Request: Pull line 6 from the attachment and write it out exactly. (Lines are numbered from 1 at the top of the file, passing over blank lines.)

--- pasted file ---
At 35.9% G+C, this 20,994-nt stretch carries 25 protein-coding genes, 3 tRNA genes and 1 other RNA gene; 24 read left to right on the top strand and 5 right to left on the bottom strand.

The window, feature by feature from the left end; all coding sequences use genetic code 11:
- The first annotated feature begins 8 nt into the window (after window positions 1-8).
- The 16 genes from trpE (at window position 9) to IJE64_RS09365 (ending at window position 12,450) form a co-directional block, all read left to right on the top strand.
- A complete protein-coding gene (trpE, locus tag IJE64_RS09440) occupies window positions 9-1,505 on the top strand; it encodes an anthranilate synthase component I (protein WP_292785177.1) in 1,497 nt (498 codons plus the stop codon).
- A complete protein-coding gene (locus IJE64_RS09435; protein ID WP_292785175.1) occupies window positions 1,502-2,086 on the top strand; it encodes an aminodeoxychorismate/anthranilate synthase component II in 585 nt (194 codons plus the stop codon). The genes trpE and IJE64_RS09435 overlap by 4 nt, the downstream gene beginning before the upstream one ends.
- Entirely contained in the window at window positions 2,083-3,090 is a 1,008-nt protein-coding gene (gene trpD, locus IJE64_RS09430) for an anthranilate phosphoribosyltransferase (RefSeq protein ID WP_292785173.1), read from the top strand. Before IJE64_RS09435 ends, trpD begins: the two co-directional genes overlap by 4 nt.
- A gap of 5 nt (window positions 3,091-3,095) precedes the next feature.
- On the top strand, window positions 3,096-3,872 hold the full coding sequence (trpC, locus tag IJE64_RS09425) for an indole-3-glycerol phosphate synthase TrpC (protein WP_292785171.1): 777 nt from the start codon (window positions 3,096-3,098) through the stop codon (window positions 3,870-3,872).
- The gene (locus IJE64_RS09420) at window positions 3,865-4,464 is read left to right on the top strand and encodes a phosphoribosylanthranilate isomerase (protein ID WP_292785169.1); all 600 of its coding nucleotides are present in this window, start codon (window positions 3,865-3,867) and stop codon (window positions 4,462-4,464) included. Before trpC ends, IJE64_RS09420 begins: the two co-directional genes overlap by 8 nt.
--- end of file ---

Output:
- A complete protein-coding gene (locus IJE64_RS09435; protein ID WP_292785175.1) occupies window positions 1,502-2,086 on the top strand; it encodes an aminodeoxychorismate/anthranilate synthase component II in 585 nt (194 codons plus the stop codon). The genes trpE and IJE64_RS09435 overlap by 4 nt, the downstream gene beginning before the upstream one ends.